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Re: Blackworms

Roger do you have any photos of the area that you grow the black worms in?

----- Original Message -----
From: "Roger Hawthorne" <albanyaquarium at msn_com>
To: <killietalk at aka_org>
Sent: Friday, July 26, 2002 6:06 PM
Subject: Blackworms

Hi Erik:

They are often called incorrectly 'tubifex'
and even worse referred to as 'bloodworms'.
They are not egglayers as tubifex. They are not
asociated with a fly like the 'bloodworm' which is
a maggott for the Midge fly, normally in the Orient.

Blackworms split by division, kinda like a Dahlia tuber.
Most come from trout farms in California, primarily from
Redding in the north to Sanger near Fresno in the middle.
They are collected in settling ponds. Trout use very little of the
food they consume. Problem is many trout farmers use
things to prevent disease we don't wish in our tanks.
Many still use malachite green, and the cheaper the better.
High concentrations of zince are present, posibly cadnium.
These can collect in the worms, then in the fish. And there
is a posibility that a disease from the trout may become
virulent in warmer water causing further problems.

I got my first in a shopment of plants from San Marcos, Texas.
The rest ca,e from the American abd Feather Rivers of California.
They stuck to the clay around the roots. My Discus loved them.
They do best about 56f. They tollerate higher temps but it is
more difficult to maintain adequate oxygen levels at higher temps.
We have a hand drilled (pipe of 1 1/4 " pounded into the ground)
well. My son just used an 8 inch post hole digger with homemade
attacchments to put in one a little west of town to over 30 feet.
56f is exactly between the danger points, freezing and 80f. So
our well water has as much heater capacity as cooling. They do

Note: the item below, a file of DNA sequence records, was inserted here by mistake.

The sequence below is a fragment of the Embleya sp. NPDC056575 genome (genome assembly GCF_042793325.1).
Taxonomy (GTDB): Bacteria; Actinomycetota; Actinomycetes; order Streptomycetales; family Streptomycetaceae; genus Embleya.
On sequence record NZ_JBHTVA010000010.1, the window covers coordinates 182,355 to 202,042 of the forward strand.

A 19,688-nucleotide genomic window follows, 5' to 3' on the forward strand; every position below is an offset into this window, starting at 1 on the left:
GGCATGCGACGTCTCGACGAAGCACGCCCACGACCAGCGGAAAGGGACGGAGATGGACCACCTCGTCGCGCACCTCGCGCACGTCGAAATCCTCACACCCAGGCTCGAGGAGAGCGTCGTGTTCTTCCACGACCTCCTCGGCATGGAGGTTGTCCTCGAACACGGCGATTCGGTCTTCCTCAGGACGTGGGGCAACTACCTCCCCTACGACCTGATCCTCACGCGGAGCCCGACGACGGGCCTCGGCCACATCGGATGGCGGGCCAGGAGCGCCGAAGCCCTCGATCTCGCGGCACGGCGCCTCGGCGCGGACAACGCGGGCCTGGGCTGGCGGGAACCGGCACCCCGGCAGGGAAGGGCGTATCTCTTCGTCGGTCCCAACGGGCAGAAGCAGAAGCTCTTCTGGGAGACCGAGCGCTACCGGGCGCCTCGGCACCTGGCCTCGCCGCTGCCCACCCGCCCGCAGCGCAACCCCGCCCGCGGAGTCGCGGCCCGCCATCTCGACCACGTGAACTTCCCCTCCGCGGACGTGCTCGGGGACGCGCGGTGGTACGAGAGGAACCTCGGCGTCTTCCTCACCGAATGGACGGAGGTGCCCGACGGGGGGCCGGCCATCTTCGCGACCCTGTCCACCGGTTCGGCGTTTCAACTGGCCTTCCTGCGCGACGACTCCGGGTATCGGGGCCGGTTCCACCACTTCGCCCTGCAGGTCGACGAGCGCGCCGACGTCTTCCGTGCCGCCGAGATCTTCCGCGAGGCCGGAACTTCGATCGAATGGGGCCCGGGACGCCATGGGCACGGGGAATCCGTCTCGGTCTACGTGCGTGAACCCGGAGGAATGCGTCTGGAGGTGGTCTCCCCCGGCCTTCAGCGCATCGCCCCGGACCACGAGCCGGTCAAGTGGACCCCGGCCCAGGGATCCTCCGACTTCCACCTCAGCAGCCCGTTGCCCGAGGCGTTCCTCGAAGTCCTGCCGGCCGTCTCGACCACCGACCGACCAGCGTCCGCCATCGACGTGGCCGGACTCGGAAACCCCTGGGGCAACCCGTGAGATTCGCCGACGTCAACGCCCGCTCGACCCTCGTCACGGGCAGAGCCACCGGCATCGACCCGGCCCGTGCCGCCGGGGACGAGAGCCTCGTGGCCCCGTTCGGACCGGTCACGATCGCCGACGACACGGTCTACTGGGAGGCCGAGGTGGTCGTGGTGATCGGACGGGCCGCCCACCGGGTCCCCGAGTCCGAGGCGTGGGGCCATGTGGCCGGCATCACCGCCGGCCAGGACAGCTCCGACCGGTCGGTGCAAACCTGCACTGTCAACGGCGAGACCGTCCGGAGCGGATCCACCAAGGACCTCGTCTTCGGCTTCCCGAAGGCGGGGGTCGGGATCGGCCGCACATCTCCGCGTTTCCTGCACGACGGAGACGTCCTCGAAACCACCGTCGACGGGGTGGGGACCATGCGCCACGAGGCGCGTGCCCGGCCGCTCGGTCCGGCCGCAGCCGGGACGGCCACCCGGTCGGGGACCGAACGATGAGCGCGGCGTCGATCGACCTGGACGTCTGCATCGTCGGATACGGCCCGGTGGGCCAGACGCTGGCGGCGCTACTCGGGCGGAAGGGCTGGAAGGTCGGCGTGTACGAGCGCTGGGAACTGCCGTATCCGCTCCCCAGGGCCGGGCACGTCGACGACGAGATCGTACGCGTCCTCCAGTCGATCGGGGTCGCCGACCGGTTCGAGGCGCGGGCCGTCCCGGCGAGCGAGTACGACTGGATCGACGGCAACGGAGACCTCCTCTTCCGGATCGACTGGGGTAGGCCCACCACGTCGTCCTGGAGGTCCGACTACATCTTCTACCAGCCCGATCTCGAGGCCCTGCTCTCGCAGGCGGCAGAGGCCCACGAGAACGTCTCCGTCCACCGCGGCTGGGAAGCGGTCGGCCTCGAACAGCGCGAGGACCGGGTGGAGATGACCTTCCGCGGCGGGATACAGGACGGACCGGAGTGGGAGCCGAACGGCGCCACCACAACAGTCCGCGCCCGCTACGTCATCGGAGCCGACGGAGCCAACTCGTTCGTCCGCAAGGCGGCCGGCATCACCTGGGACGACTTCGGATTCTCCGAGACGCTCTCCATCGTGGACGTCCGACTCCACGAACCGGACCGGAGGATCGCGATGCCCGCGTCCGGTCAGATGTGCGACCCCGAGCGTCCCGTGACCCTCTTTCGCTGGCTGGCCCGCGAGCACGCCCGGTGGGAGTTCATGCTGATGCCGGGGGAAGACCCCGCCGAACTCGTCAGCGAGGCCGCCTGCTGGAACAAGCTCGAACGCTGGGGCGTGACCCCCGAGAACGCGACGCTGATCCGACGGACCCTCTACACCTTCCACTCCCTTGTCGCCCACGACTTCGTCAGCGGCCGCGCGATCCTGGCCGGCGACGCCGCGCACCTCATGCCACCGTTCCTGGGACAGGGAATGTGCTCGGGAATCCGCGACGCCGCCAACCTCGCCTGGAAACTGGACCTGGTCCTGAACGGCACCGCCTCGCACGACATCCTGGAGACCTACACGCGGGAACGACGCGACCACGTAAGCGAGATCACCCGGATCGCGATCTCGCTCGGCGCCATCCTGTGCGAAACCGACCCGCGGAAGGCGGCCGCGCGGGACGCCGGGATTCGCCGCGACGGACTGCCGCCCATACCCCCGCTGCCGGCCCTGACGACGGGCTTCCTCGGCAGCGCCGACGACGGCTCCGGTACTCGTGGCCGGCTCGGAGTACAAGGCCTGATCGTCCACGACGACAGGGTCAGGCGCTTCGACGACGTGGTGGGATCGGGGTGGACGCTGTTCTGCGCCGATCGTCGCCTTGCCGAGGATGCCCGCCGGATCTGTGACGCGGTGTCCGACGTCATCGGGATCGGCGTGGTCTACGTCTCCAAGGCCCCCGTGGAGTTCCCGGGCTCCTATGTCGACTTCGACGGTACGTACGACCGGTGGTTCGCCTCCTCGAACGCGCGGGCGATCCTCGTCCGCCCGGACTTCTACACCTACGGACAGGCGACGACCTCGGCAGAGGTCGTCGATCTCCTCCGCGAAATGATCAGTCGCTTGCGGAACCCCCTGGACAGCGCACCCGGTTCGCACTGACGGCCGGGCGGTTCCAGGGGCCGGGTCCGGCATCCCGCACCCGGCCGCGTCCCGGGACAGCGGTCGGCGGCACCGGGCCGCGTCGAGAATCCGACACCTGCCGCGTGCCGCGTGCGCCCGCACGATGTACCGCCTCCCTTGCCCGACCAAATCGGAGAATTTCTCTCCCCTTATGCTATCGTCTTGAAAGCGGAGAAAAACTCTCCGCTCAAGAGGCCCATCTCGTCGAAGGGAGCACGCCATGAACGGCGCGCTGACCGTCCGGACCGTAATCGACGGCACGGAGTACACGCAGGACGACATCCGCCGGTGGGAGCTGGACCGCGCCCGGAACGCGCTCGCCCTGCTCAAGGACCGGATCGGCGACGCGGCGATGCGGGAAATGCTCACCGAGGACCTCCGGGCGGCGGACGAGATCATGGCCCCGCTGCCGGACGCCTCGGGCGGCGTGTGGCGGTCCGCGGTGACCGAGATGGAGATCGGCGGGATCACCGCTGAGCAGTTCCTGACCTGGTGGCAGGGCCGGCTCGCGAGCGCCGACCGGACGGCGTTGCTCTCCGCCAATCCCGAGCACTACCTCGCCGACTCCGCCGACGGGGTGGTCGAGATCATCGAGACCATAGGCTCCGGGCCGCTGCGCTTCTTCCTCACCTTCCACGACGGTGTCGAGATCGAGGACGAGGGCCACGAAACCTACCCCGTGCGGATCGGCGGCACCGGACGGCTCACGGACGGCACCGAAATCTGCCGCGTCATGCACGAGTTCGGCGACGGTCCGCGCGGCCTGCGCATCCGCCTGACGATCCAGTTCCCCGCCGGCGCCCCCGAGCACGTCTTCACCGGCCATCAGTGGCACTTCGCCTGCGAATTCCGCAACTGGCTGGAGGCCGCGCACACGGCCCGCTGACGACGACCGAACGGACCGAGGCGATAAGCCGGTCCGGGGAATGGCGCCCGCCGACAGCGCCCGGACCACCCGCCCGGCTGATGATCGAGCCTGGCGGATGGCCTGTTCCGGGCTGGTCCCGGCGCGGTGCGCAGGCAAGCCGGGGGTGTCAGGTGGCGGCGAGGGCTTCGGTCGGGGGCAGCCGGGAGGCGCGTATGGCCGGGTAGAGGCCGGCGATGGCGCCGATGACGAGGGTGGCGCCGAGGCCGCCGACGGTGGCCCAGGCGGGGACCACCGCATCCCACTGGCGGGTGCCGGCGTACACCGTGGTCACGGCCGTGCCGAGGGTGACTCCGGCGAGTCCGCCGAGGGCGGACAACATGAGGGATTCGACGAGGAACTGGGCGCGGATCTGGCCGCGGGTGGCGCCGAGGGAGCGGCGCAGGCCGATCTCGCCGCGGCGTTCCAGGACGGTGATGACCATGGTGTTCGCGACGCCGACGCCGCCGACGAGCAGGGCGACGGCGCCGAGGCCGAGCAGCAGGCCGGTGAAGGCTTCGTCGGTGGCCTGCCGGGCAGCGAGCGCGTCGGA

need lots of fresh water constantly. The better the food to the
worm, the better the worms are for the fish. I use fiberglass
salmon egg troughs. They are 16 feet long and about 18 inches
tall and wide. About every foot are two stainles steel baffles. The
first an inch from the second. Water is forced over the first,
then under the second. That makes eggs/ worms in my case, to
move constantly. Ones going to the bottom may suffocate and
foul the water. They will reproduce in warmer water, but in much
less density. Given good foods like leftover flakes smaller than I
choose to sell and calf-starter with acidilfalous sic bacteria, I
expect one pound new worms per day from a 16 foot trough that
has a fairly constant 10 pounds. I cut back feed in warmer weather
to keep ox up as my supply of water is limited. So are my funds
for the electricty for a pump running 24 hours per day. People
with a clear running spring have it made. I use them in fry tanks
as they collect the eggs, and filter the water clear. Manure will
feed them. I don't reccomend that. Pig fat and race hrse feed
will do if 'hammer milled' first. Use a good yeast with those.
Good Luck, Your fish will love ya;
Roger Get more from the Web.  FREE MSN Explorer download :

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